Recent reports of epidemic stress among the telephonic skivvies of the banking and insurance business yield a dismaying glimpse into the future of low-grade, labour-intensive work. At least the horny hands of rustbelt factories were permitted their stroppy moments of insubordination. In the new mills of finance, your mental disposition needs to be as neat and tidy as your clothes.

Still, this must be preferable to the dole or fretting at home? No one would consciously dispute that. Yet the prevalence of gambling culture at every level of society - from elderly pools addicts to yuppy real-estate investors - shows how shaky is our faith in the postwar ideal of a rung- to-rung career, from apprenticeship to carriage-clock. The market pressures that have flattened, downsized and destabilised workplaces in the West have bred a silent resistance. In place of the outlawed strike, we dissent invisibly in dreams and plans for exit strategies.

At the simplest level, the Lottery beckons from every corner shop. But each trade boasts its version of the Jackie Brown coup. To us poor hacks, of course, it often takes the form of idle fantasies about six-figure advances for bestselling books. It can happen, once in a blue moon (the Tube carriages are still awash, I note, with Bridget Jones's followers). A few people do hit the Lottery jackpot. And some home-owners really can bore their dinner guests rigid with accurate reports of triple-digit percentage gains.

Yet this charting of escape-routes looms larger in the collective mind than it should, if you believe we have entered a sustainable long boom. Whatever the Treasury forecasters claim, many of us plainly don't. Plenty of voters have privately begun to anticipate the Millennium Recession of 2000. Of course, traditional peasant wisdom everywhere has never trusted that the good times will go on rolling. The difference now is that we don't hoard; we punt. And we gamble for an exit on the basis that even employment may offer nothing more than the corrosive monotony of Jackie Brown's shuttle. The future of work no longer glows; it grinds.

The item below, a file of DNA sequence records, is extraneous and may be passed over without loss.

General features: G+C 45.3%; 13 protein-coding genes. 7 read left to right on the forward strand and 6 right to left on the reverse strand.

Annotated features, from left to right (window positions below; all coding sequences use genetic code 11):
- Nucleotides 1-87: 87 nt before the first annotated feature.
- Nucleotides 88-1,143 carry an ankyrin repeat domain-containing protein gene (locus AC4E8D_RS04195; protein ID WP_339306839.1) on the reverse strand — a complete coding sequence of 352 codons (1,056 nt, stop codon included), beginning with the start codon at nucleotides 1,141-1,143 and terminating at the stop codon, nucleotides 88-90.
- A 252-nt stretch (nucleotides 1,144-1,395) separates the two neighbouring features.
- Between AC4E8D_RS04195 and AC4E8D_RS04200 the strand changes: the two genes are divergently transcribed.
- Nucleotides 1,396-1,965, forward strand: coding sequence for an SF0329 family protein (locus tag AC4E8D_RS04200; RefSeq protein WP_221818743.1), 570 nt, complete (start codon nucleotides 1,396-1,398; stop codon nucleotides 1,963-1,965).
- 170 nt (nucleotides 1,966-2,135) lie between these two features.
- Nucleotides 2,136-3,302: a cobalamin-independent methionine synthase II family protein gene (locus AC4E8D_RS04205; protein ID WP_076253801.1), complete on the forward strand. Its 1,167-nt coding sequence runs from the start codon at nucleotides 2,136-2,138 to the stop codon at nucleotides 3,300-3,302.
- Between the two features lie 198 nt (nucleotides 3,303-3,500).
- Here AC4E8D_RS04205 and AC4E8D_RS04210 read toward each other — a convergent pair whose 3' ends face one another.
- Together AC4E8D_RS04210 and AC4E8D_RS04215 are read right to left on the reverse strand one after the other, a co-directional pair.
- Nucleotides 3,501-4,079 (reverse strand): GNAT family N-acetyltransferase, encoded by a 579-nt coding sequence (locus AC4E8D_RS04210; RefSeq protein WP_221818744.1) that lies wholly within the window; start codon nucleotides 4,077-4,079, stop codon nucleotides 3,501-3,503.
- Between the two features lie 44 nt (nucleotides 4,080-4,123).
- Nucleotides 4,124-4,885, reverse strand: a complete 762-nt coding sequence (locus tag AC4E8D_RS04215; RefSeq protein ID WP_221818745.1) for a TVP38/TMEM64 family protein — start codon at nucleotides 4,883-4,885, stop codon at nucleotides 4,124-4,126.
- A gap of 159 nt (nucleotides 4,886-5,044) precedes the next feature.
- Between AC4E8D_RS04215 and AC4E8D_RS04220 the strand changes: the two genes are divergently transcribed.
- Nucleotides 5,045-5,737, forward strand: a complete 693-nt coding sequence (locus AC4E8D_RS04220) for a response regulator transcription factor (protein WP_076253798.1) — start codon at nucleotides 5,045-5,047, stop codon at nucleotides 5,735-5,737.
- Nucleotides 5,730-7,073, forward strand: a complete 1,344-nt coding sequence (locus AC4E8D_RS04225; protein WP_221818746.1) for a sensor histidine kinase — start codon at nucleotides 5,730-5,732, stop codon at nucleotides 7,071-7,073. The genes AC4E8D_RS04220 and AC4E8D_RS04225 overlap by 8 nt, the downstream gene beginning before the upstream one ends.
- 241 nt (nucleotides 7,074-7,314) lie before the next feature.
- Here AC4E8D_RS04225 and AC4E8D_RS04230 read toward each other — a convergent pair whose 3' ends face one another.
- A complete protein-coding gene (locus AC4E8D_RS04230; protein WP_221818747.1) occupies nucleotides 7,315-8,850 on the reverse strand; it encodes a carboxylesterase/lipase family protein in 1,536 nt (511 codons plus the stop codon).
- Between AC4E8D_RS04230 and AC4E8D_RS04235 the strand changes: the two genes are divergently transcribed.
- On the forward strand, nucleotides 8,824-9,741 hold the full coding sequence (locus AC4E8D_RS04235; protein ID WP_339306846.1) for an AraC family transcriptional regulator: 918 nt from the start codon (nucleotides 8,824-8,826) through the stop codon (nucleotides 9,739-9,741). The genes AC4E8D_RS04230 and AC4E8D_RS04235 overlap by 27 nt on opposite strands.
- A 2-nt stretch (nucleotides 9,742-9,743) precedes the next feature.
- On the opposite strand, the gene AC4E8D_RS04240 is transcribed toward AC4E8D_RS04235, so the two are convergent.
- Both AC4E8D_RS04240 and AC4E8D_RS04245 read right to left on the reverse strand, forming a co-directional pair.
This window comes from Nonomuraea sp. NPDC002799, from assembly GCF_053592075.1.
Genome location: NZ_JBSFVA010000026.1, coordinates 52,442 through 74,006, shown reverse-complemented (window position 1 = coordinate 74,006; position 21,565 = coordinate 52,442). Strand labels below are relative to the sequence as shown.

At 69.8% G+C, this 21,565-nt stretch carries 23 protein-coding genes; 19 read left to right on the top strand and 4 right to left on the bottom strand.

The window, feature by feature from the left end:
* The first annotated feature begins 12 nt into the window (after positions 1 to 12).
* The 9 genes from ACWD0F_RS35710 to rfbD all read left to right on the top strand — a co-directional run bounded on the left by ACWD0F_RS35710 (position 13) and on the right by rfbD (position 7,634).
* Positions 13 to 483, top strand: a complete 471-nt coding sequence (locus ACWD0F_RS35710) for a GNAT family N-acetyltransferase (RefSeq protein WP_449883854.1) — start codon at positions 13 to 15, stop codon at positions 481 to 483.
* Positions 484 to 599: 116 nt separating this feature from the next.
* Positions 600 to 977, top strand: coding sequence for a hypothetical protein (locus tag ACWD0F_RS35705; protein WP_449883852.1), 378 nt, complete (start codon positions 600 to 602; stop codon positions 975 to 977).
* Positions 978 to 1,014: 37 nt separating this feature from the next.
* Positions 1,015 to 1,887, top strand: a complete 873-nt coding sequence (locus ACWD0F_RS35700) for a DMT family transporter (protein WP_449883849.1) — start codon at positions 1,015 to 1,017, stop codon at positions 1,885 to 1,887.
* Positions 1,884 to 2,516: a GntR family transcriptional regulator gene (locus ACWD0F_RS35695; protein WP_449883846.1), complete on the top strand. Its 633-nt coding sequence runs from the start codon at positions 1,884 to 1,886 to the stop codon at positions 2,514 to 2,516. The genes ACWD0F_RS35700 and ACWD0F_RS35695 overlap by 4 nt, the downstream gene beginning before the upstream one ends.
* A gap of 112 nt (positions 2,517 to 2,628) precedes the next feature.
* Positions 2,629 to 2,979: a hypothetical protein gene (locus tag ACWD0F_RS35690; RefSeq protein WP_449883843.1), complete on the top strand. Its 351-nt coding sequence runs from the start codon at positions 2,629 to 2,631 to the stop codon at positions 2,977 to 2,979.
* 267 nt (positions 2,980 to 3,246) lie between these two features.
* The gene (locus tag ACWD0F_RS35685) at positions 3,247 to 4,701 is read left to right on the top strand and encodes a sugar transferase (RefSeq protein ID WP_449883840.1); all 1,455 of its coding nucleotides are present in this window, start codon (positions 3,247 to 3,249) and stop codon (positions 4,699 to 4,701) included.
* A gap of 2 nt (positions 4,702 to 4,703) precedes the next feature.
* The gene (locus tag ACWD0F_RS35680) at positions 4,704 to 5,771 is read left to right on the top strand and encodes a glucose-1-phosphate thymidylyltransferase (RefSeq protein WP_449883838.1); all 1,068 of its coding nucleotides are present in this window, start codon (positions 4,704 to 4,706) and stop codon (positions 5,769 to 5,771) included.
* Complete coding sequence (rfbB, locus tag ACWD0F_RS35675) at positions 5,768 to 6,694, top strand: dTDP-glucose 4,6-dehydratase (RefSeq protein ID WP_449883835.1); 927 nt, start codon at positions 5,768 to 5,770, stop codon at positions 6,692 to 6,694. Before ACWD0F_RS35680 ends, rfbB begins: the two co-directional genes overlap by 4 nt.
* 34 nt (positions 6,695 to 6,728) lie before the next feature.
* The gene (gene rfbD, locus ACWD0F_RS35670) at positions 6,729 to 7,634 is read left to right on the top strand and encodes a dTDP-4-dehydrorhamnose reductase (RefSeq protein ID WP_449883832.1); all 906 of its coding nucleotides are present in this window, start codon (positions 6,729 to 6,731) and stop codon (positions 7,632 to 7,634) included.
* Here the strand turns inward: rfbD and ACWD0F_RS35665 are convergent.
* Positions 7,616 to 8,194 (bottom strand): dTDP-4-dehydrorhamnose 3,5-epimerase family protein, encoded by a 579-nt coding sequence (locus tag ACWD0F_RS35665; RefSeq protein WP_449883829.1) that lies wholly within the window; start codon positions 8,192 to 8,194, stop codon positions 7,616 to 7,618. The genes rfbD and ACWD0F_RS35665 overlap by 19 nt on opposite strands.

Hence seven times as many Britons play the Lottery as bother to attend a Christian church. Time-travellers from Imperial Rome would instantly spot where our allegiance lay. They would identify the ruling deity as the goddess Fortuna, with a few declining Middle Eastern cults still worshipped on the side.

Ordinary toilers have paid close attention to the casino capitalism of the past decades, with its roulette spin of one-off riches for the few and sudden wipe-outs for entire communities. We have watched, marked and inwardly digested its bitter lessons. And, as always, popular culture will register its impact more sharply than the guarded responses given to pollsters and focus-groups. Perhaps the rune-readers at the Treasury should spend less time with computer-generated models and more time at the movies. As a small start, someone could take Gordon Brown to Jackie Brown.